• Recently, experts have also found that biological differences such as variations in the brain structure can play a role in the development of eating disorders. The levels of the chemicals in our brains, such as Serotonin and Dopamine levels, can affect an individual’s mood and sleep schedules, along with other functions which can indirectly cause the onset of eating disorders.
  • The genetics of a person also plays a major role in contributing to it. Individuals who may have a sibling, parent or close relative with an eating disorder are often seen to be at a higher risk of developing one. Nurture as well as nature can play a big role. 
  • Personality traits are another factor. Personality traits such as Perfectionism, Impulsivity and Neuroticism can be found to be often linked with a higher risk of developing an eating disorder, according to a 2015 research review carried out by Kristen M Culbert, Sarah E Racine and Kelly L Klump.


There is a variety of Eating Disorders. The most common ones include Anorexia Nervosa (commonly known as Anorexia), Bulimia Nervosa (commonly known as just Bulimia), Binge-eating Disorder, Pica, Rumination Disorder, Avoidant/Restrictive food intake disorder, Purging Disorder, Night Eating Syndrome and Other specified feeding and eating disorder (OSFED).


Being aware of the warning signs and possible symptoms of an eating disorder can not only help an individual identify if they might need medical intervention but can also help them remain vigilant and equipped, being able to identify when a near or dear one might need to seek therapy. Identifying the symptoms and receiving proper help for the same can tremendously improve an individual’s chances of a full and speedy recovery.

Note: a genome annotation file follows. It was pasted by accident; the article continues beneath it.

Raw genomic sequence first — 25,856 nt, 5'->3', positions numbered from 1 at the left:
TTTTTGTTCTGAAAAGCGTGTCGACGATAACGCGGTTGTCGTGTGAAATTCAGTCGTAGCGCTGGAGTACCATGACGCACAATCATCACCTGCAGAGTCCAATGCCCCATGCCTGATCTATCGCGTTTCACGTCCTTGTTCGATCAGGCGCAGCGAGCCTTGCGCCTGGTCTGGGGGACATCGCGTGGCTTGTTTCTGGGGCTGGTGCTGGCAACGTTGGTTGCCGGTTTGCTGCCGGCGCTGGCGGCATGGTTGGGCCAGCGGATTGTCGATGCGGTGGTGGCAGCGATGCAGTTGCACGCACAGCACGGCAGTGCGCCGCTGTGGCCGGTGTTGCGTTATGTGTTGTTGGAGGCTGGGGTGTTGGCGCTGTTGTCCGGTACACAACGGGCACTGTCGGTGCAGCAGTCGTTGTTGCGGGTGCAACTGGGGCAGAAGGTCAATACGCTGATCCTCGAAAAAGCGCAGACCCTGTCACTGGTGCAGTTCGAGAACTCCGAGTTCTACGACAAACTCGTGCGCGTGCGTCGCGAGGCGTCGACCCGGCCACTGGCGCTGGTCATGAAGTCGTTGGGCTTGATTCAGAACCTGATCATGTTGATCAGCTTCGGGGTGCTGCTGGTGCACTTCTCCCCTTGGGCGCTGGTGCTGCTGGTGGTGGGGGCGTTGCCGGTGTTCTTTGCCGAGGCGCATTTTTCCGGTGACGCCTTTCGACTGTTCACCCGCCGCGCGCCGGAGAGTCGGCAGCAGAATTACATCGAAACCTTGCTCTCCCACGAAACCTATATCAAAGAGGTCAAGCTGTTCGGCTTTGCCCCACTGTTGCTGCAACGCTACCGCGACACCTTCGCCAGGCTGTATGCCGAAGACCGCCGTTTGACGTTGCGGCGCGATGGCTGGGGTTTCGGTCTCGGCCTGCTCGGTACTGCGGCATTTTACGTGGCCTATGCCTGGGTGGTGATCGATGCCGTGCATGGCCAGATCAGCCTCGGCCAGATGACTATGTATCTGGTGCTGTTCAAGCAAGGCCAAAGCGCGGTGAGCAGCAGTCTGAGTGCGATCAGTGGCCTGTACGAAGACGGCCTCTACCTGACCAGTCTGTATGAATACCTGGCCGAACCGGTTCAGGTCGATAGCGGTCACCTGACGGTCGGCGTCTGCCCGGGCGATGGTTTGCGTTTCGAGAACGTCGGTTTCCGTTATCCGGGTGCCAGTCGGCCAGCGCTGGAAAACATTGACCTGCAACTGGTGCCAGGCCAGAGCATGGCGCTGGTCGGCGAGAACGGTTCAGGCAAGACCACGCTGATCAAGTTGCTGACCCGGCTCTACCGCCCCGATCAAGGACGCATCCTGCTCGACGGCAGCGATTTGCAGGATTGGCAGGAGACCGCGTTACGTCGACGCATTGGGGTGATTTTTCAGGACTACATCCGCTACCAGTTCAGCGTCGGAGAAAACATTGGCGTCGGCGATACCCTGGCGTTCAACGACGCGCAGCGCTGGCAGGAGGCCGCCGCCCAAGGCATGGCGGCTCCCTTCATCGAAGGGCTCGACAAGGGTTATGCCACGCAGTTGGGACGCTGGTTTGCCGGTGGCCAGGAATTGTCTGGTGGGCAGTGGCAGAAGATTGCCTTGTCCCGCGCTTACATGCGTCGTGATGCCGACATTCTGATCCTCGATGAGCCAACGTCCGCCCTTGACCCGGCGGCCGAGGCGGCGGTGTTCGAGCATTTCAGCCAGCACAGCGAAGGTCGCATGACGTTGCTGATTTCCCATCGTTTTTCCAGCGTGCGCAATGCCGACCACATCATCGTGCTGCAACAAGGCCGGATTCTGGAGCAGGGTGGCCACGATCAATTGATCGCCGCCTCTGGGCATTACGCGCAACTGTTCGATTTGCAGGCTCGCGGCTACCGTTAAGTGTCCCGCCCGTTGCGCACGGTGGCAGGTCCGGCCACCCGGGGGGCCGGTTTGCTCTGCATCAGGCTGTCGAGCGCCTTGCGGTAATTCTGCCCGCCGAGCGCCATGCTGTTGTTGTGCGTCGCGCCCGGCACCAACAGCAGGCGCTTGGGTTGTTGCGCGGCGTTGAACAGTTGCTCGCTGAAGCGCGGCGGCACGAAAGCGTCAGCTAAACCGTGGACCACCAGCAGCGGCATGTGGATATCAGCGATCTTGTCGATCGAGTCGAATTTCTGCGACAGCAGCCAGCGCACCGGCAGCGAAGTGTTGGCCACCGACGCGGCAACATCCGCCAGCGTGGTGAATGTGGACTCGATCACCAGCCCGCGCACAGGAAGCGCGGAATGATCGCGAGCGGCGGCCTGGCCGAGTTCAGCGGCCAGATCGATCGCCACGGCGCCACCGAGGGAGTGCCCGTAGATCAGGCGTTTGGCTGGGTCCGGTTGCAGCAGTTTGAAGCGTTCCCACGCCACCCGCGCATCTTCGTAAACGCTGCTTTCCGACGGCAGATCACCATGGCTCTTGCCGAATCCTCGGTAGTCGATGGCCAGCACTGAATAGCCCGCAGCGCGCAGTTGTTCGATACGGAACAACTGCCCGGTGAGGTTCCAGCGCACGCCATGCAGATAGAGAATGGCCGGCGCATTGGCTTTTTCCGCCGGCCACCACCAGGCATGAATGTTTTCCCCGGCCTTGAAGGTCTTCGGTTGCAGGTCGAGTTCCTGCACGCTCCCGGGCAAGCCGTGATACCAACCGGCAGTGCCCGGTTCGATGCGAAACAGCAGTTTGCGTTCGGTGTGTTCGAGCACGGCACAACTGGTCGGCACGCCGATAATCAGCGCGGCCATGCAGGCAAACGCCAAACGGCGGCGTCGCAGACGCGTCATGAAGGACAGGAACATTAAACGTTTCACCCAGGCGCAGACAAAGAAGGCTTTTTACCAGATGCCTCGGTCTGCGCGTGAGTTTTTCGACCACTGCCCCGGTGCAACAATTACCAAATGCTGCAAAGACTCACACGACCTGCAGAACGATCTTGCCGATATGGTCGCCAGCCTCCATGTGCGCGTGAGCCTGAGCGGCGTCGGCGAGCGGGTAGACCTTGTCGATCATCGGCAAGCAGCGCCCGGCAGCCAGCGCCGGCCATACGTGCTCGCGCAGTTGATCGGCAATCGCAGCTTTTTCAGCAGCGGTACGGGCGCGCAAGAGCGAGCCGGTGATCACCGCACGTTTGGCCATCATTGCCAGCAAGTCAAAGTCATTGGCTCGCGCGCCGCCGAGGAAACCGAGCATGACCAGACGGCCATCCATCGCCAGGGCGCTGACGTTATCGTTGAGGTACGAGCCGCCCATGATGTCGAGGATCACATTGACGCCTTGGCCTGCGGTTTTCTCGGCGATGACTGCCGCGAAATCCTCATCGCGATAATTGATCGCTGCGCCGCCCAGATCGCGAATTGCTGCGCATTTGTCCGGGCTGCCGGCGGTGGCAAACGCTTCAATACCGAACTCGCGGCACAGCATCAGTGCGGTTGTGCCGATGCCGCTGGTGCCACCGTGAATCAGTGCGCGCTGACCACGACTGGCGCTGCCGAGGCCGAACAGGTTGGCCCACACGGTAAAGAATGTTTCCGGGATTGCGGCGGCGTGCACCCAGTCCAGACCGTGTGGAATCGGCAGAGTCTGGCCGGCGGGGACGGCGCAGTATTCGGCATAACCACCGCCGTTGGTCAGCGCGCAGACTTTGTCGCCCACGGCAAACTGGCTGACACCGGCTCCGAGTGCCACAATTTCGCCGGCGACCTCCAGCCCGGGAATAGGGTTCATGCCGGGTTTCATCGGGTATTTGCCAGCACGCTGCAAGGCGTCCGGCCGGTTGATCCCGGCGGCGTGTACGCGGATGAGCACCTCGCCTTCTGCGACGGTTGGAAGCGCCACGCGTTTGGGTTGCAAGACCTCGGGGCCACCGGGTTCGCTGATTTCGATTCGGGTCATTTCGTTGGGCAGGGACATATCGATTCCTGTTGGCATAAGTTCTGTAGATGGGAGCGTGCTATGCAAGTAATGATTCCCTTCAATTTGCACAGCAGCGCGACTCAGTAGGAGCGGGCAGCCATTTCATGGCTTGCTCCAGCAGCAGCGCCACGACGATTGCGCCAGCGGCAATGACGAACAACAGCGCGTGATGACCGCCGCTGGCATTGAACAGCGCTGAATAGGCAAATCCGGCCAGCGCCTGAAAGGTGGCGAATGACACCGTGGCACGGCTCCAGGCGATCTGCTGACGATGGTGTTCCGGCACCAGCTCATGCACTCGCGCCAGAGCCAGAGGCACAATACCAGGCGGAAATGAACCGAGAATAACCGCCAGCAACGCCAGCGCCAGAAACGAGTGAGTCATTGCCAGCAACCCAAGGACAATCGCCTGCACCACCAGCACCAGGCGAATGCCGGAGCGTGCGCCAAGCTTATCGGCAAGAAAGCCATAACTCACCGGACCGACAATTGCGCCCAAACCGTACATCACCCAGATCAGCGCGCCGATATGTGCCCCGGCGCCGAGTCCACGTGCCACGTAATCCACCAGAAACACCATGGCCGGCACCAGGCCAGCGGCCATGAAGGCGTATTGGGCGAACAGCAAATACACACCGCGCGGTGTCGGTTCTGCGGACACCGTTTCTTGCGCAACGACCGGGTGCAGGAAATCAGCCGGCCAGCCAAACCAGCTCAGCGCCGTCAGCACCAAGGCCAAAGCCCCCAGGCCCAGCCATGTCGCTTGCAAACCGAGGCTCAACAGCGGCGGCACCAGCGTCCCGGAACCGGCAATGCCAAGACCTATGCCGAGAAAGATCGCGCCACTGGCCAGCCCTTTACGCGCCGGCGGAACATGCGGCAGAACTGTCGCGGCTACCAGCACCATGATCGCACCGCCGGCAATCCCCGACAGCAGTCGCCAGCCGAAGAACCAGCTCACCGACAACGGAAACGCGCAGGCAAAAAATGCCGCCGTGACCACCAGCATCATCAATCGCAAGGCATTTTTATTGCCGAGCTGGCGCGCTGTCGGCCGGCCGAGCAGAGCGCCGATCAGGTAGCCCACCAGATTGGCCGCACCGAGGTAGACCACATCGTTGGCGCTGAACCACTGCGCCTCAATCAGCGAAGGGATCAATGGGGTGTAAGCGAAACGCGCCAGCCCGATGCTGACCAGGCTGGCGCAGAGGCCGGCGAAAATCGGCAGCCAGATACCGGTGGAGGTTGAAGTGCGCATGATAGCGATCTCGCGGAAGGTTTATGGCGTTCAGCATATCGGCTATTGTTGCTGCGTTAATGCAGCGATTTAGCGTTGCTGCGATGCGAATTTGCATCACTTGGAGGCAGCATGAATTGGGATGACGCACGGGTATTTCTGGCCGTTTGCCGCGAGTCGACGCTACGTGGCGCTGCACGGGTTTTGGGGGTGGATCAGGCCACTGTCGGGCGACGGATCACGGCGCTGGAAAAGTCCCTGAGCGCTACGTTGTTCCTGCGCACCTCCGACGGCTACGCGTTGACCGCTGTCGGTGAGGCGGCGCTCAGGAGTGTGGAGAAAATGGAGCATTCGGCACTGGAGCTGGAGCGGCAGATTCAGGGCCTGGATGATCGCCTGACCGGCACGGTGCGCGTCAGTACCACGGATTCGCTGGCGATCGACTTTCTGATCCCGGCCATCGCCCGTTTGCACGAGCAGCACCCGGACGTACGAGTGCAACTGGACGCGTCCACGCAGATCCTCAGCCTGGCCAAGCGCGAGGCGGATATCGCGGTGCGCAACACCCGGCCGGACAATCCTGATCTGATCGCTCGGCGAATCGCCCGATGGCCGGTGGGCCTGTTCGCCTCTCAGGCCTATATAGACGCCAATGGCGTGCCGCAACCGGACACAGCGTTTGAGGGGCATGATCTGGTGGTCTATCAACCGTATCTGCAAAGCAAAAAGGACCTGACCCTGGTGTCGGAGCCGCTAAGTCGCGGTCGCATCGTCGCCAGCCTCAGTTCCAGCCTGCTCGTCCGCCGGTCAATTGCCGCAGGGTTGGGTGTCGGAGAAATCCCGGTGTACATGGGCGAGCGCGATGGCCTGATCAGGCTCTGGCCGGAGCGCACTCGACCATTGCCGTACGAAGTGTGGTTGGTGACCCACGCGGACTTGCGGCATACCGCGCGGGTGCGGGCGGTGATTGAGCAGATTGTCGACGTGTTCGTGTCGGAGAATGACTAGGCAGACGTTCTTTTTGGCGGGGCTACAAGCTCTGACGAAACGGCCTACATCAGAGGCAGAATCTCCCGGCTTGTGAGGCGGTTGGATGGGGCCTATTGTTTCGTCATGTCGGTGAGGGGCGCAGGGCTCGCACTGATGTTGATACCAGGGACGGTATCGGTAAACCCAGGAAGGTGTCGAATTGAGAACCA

These are a few signs that one should be looking out for. It is not necessary that an individual might be displaying all the below-stated symptoms, but certain behavioural patterns are indicative of the onset of such disorders:  

  • Constantly being preoccupied with weight, food, calorie intake, dieting, fat, grams, etc
  • Refusal to eat or avoiding certain kinds of food groups
  • Skipping meals
  • Eating only small quantities of food at once 
  • Frequently dieting 
  • Often looking at the mirror for perceived ‘flaws’ in their appearance 
  • Extreme mood swings 
  • Extreme concern regarding body weight and shape, driving a person’s self-worth 

If either or a few of these symptoms resonate with you, it is important to reach out to a health professional. The entire process of discovering an underlying cause might feel overwhelming and scary, but it’s a journey in which you aren’t alone and there are various sources which will help and support you along the way, to reach your best, optimal self.